Excerpt from Tales of Humour, Gallantry, and Romance: Selected and Translated From the Italian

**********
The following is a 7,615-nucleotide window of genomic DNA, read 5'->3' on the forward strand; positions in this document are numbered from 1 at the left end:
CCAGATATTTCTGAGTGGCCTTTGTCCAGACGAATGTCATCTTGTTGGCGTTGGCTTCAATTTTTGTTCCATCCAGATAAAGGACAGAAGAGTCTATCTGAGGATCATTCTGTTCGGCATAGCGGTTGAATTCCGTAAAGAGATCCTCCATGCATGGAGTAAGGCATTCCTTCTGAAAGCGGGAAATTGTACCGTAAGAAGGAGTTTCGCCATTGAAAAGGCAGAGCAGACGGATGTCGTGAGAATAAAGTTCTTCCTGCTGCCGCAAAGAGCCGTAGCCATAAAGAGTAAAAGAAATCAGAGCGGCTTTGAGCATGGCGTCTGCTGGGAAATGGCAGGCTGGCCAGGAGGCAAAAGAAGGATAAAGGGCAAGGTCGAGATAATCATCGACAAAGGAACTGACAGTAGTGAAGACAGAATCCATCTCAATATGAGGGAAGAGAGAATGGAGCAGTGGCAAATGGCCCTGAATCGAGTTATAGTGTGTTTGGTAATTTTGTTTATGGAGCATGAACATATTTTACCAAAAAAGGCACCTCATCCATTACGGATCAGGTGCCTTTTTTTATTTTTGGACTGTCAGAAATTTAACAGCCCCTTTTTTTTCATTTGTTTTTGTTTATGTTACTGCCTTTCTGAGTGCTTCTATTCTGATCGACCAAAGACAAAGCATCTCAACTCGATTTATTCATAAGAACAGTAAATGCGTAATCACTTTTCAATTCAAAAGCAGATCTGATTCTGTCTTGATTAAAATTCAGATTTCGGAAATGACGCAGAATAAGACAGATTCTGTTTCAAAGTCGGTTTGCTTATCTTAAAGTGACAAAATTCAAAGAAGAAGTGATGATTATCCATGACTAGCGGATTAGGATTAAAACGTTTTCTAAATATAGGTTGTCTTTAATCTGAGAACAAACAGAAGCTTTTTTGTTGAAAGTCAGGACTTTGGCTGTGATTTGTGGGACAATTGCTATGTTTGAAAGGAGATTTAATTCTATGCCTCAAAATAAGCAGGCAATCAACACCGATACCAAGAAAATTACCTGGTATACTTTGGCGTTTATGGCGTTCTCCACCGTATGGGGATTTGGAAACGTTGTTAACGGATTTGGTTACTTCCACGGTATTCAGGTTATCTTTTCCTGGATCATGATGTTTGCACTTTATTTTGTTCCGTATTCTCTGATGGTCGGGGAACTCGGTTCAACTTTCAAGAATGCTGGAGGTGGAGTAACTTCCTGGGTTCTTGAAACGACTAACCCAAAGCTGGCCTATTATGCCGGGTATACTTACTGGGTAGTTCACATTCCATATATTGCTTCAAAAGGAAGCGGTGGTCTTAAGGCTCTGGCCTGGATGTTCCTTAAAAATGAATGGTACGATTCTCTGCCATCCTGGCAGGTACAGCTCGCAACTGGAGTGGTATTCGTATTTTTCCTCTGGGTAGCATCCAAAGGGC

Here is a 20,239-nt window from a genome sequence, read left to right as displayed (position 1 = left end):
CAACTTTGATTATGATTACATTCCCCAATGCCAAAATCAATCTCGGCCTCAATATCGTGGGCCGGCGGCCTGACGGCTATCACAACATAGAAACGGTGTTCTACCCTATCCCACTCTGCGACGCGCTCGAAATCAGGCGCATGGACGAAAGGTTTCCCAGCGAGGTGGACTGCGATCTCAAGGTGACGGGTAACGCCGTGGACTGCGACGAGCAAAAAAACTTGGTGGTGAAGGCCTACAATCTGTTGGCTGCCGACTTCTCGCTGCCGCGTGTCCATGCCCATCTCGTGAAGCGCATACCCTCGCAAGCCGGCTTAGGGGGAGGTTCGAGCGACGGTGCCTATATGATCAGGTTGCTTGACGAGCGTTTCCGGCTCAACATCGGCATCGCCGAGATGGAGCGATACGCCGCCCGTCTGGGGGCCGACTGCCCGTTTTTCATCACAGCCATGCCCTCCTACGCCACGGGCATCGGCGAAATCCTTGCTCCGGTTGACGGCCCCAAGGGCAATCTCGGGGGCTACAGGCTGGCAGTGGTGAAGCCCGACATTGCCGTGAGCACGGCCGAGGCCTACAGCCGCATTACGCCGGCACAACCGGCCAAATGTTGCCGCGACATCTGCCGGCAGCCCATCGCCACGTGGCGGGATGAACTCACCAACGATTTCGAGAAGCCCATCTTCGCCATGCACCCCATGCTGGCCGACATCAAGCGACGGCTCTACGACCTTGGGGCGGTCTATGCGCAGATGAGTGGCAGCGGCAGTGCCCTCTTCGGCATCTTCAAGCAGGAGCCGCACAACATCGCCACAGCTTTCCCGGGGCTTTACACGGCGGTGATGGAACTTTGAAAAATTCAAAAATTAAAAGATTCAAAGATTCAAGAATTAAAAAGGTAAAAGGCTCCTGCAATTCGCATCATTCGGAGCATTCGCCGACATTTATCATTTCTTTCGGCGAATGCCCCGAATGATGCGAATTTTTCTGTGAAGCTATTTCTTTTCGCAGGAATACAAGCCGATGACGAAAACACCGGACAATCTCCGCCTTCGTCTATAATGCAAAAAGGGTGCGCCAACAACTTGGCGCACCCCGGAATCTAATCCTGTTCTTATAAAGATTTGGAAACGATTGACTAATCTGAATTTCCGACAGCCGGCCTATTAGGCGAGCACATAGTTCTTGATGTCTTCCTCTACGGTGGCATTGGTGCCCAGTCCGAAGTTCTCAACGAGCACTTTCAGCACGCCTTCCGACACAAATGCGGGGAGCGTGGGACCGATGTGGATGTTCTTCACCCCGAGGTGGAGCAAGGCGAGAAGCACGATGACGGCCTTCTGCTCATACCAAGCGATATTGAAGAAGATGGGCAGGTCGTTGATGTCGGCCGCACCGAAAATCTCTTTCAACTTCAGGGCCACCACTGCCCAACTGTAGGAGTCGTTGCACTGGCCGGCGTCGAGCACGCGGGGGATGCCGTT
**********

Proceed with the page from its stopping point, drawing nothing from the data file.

Bacciuolo took care to follow her close, and saw and marked the house where she dwelt, not however, without the lady perceiving that the young student had taken a fancy to her. Bacciuolo re turned to the professor, and said, I have done as you desired me, and I have seen one whom I like very much. Upon which the professor said he was highly pleased, and smiled at Bacciuolo, seeing what species of science he was anxious to learn, and he said to him, be sure you make a point of passing by her house, as it were carelessly, two or three times every day, and have your eyes about you, and take care that no one observes you looking at her, but enjoy as much as thou mayest the sight of her, and let her perceive that thou art in love with her; then return to me. This is the second part of my instructions. Bacciuolo left the professor, and cautiously began to walk to and fro before the lady's house; so that the lady per ceived that he must certainly walk to and fro be fore the house, for the purpose of seeing her - she.
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